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Gov. Jared Polis visits a second grade class in Aurora. (Cherry Creek School District handout)

East Grand School District’s 1,305 students have been forced to cope with an immeasurable amount of stress this year, first in the form of a pandemic, followed by a wildfire racing through their community, burning more than 100,000 acres within hours.

Amid the ashes left by the East Troublesome Fire last fall, there remains a deep sense of trauma that will continue to impact students for years to come. 

Like many leaders of Colorado school districts, East Grand School District Superintendent Frank Reeves worried about his students’ mental health long before a pandemic or wildfire threatened his community. He’ll keep worrying long after.

After a year of turmoil, Reeves says “almost every decision we’ve been making lately is really weighted on that social-emotional piece as much as anything academic.”

It’s a concern that cuts across Colorado’s 178 school districts as they split their focus between students’ well-being and their academic progress.

Two proposals, one in the statehouse and one included in a roughly $700 million state economic stimulus plan made public by state lawmakers and Gov. Jared Polis on Wednesday, have been floated to help screen students’ mental health. Educators, parents, health care providers and state officials know that statistically, kids’ mental health is in crisis after more than a year into the pandemic. Emergency room visits for students reaching a breaking point have risen, with more kids reporting thoughts of suicide.

“We know that the pandemic has had an enormous impact on students’ mental health across our state,” Shelby Wieman, acting press secretary for Polis’ office, said in a statement. “This proposal, which is part of the Colorado stimulus package and our behavioral health roadmap, will help to connect students with critical services to help provide support during these difficult times.”

Under the state economic stimulus plan, Polis’ office in collaboration with the state Office of Behavioral Health — within the Colorado Department of Human Services — hopes to begin providing support to both students and teachers who are facing mental health challenges exacerbated by the pandemic. It would connect teachers and students age 12 and older with licensed mental health professionals for three free sessions. Those sessions, likely conducted through telehealth, could serve as a bridge to more long-term mental health services, said Robert Werthwein, director of the Office of Behavioral Health.

Harrison School District 2 special education teacher Vanissa Lopez spaces desks farther apart in her classroom at Centennial Elementary School in Colorado Springs on Wednesday, July 15, 2020, in preparation for a return to in-person learning in the fall. (Mark Reis, Special to The Colorado Sun)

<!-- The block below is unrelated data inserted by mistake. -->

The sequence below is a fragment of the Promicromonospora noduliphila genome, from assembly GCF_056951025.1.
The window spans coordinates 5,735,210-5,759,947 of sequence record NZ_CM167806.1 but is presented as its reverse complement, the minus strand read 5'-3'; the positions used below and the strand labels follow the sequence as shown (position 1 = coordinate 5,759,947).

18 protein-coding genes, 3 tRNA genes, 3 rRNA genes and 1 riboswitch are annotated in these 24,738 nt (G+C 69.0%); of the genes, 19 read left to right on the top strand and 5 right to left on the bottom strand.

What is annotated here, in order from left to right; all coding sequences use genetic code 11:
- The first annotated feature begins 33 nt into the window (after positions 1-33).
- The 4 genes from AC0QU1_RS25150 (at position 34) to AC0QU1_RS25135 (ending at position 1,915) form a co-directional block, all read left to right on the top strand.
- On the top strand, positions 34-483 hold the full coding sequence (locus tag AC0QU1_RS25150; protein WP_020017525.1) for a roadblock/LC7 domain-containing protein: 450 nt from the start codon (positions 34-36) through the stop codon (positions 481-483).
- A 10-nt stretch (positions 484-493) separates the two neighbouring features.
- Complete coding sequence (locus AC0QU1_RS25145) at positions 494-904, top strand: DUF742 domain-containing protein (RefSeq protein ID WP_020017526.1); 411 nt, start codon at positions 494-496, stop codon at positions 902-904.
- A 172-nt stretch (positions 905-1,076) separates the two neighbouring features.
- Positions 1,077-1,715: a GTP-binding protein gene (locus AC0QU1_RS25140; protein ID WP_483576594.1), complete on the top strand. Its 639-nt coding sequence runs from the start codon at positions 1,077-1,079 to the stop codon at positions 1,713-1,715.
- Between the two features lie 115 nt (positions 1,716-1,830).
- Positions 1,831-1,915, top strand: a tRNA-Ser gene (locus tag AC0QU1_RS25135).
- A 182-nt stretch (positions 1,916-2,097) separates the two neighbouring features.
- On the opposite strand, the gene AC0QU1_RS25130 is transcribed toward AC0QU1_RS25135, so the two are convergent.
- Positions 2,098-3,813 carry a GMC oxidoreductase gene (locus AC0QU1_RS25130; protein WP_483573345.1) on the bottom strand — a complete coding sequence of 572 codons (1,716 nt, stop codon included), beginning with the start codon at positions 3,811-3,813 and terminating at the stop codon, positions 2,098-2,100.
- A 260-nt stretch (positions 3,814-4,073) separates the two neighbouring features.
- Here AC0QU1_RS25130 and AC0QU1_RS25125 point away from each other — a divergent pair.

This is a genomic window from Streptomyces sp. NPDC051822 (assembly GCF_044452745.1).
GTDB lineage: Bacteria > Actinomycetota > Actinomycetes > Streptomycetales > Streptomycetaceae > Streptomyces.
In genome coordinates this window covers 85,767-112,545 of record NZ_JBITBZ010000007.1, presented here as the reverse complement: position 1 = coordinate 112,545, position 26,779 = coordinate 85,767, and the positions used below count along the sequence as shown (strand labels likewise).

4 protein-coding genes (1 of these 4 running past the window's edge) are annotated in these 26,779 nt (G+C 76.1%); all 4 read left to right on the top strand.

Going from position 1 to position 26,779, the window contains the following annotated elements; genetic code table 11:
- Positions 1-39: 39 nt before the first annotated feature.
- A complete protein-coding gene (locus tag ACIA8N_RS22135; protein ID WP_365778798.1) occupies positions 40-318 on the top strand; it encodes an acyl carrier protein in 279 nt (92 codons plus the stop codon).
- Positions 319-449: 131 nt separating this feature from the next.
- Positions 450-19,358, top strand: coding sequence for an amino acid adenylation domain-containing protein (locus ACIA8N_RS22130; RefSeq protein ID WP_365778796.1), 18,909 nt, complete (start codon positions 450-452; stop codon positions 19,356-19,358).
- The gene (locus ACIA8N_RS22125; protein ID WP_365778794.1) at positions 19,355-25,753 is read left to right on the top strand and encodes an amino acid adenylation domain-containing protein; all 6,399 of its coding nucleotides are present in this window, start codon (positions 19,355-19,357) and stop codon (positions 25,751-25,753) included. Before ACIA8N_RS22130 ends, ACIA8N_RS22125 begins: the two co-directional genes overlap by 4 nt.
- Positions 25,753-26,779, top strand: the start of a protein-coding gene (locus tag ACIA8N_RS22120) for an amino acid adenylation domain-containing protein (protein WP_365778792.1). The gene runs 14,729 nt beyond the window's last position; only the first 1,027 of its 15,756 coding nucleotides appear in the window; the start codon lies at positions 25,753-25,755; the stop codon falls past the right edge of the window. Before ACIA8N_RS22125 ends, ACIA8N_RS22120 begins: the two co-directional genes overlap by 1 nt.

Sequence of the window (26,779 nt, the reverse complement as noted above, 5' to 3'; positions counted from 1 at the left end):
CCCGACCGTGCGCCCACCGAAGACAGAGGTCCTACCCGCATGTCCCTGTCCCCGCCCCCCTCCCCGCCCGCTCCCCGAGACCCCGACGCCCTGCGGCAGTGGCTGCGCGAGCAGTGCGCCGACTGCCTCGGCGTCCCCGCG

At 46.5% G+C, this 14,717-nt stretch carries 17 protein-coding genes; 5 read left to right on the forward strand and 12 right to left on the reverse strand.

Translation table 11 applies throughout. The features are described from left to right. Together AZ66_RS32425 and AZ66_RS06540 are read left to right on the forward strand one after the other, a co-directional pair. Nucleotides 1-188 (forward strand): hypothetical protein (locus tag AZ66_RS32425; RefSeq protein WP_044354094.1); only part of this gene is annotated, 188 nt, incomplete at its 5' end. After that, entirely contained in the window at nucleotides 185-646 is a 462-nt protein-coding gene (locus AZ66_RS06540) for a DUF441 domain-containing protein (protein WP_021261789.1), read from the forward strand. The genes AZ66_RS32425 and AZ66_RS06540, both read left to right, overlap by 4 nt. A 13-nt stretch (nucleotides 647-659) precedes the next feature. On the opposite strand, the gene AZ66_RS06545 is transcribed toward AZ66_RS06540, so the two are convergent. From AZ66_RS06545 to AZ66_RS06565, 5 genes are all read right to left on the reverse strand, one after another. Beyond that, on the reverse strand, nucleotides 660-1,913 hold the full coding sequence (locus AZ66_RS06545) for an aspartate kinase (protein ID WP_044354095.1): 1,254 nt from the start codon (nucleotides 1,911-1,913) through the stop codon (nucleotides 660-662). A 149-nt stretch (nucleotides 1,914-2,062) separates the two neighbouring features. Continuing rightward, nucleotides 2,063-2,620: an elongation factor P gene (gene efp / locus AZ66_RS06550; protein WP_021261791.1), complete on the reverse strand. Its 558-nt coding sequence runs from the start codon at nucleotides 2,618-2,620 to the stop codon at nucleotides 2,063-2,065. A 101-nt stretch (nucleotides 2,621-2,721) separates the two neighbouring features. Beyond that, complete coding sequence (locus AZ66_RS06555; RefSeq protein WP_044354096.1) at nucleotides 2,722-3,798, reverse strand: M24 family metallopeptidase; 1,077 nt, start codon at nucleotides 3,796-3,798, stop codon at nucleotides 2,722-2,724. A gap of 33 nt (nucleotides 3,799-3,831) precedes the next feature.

The state economic stimulus plan would set aside $8 million to $9 million for voluntary screenings and three free telehealth sessions. With those one-time funds, the Office of Behavioral Health looks to serve about 15,000 students and about 3,000 teachers across the state. The mental health program could run a year or longer depending on demand and resources, Werthwein said.

The proposal’s emphasis on linking students and teachers with mental health support in some ways mirrors a separate idea that state Rep. Dafna Michaelson Jenet, a Commerce City Democrat, plans to introduce through legislation. Michaelson Jenet, a longtime advocate for more comprehensive mental health services in the state, is pushing to provide every K-12 child an optional mental health evaluation before the start of the 2021-22 school year.

Both concepts arise from the increasing numbers of students and teachers who have suffered mental anguish during the pandemic.

In Colorado, student mental health worries are nothing new, but the intensity has changed.

“The mental health concerns of youth in the state of Colorado have always been of concern,” said Dr. Jessica Hawks, a clinical child psychologist and the clinical director of the ambulatory mental health services at Children’s Hospital Colorado. “We’ve always seen higher rates than other states across the country when it comes to the prevalence of emotional and behavioral mental health challenges.”

Suicide was the number one cause of death among Colorado teenagers before the pandemic, Hawks said. COVID-19 has only made things worse and affected students’ mental health in a “profound” way, she said.

At Children’s Hospital Colorado, the overall volume of emergency department visits has dropped by about 50% from pre-pandemic numbers. However, mental health-related visits have doubled, Hawks said. Across Children’s Hospital Colorado, there also has been a 10% increase in the number of kids who visit the psychiatric emergency department unit due to thoughts of suicide.

The fact that providers have seen more frequent and more serious suicide attempts among children is alarming to Hawks. That means that the chances of an attempt resulting in a suicide death is higher. She said Children’s Hospital Colorado is seeing more patients admitted to the pediatric intensive care unit following a suicide attempt. 

Based on research from the nonprofit Mental Health America, loneliness or isolation is the top driver of youth mental health problems — 78% of respondents ages 11-17 who completed a mental health screening through the nonprofit in 2020 reported experiencing loneliness.

Hawks, like Reeves in East Grand School District, worries that students will struggle long term. Chronic stress as a young person is a predictor of negative life outcomes, like struggles excelling in school, difficulties with jobs, poor physical health and alcohol or drug abuse, Hawks said.

“Without effective mental health supports,” Hawks said, “our youth broadly are at risk of having tremendous negative implications for their well-being long term.”

That concern also extends to adults, including teachers. About a third of adults nationwide are reporting a worsening of their mental health overall since the pandemic began. A Kaiser Family Foundation report from February stated that about four in 10 adults nationwide have expressed symptoms of anxiety or depressive disorder during the pandemic. That’s an increase from one in 10 adults who reported those symptoms between January and June of 2019. Another statistic, published in October in Pediatrics, the official journal of the American Academy of Pediatrics, noted that 27% of parents reported increased struggles with mental health since March 2020.